A state task force on aging has prepared more than 20 recommendations to correct problems in Virginia's assisted-living industry and is getting ready to hand them to Gov. Mark R. Warner (D) for his support.
The plan calls for licensing facility administrators, increasing fines when homes violate regulations, requiring more training for workers who administer medication and doubling the state subsidy for low-income residents.
The recommendations coincide with a set of proposals offered by Maurice Jones, commissioner of the Department of Social Services. His proposals, which he plans to release this month, would bring more than 50 regulatory changes, such as more stringent requirements for people who wish to open assisted-living facilities.
The combined effect of his proposals and those of the task force, he said, "will be one of the most ambitious regulatory and legislative overhauls ever in Virginia that I am aware of."
The task force comprises about 45 people, including regulators, industry representatives, advocates and health professionals. Jane H. Woods, the state's secretary of Health and Human Resources, said she decided to expand a standing task force and focus this year on assisted-living facilities after a Washington Post series in May described serious lapses in care.
The series documented critical breakdowns, including preventable deaths and injuries of residents, and poor oversight by state regulators, who failed to identify or correct problems. Virginia is home to more than 630 licensed facilities that care for more than 34,000 residents with a wide range of disabilities. The residents need supervision and care but are not ill enough to qualify for a nursing home.
Woods's task force, which studied oversight, resident disabilities and funding, completed most of the recommendations last week. A few of the proposals are being refined, Woods said, but the group has started to draft legislation and budgetary recommendations to be presented to Warner.
"We have a moral duty to do this," said Jay W. DeBoer, commissioner of the Virginia Department for the Aging, who co-chairs the task force. "I think a lot of people who have been dealing with this for a long time realize this is the . . . best chance to make some significant changes."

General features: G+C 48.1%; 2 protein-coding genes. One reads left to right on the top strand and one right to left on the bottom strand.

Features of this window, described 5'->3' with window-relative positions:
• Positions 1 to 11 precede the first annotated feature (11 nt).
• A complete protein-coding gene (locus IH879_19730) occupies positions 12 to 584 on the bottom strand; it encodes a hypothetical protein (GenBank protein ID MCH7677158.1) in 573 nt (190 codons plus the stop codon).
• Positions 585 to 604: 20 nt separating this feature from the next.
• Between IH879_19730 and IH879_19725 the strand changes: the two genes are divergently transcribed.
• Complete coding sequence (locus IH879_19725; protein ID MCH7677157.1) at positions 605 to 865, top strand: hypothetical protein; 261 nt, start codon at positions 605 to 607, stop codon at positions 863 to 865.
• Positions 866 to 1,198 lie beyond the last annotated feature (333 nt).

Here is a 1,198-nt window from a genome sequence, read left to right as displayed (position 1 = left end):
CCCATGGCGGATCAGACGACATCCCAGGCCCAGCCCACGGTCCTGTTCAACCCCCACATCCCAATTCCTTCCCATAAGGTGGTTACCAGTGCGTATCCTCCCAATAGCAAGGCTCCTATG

Beverly Soble of the Virginia Health Care Association, who participated in the meetings and whose group represents about 75 facilities, said the changes would "raise the bar in a number of areas. . . . This will have far-reaching impact on assisted living in Virginia."
One of the major changes, many participants agreed, would be the proposal to license facility administrators as individual professionals, similar to what is required for state nursing homes. That would help ensure accountability in troubled facilities, Woods said, because "the administrator would have something at risk."
Other proposals would make it easier to suspend or close troubled facilities and increase fines from $500 per infraction to a maximum of $10,000.
The task force is still debating what type of training and qualifications should be required for workers who administer medication. Under current regulations, staff members need not be licensed health professionals to dispense medication.
"We feel strongly that certified nurse aides should be administering the drugs," said Dana Steger of the Virginia Association of Non-profit Homes For the Aging, which represents about 70 facilities and helped craft proposals.
The task force wants to double state funding for subsidized residents from about $29 a day to about $58 a day, DeBoer said. Members said the current rate is far from adequate.
Woods's group also advised enhancing the screening of incoming residents to more accurately identify their needs, disabilities and histories. A study by the Department of Social Services in May estimated that half of the residents have some sort of mental health diagnosis, such as dementia or mental illness. Advocates have complained that the homes are used as a dumping ground for a wide range of people with sometimes incompatible behaviors.
The task force is asking that facilities be required to disclose more to consumers about how many workers are typically on duty. But the group did not ask that lawmakers establish minimum staffing levels, as some states have done. In Virginia, the law requires only that homes have sufficient staff on hand to meet the needs of residents and evacuate them in case of a fire drill.
David Sadowski, president of the Virginia Coalition on Aging, an advocacy group, said he is encouraged by the proposals but said they will not get far unless Warner pushes the package.
"It's going to take his full support, with every executive and budgetary resource he can grab, to get this thing through," Sadowski said.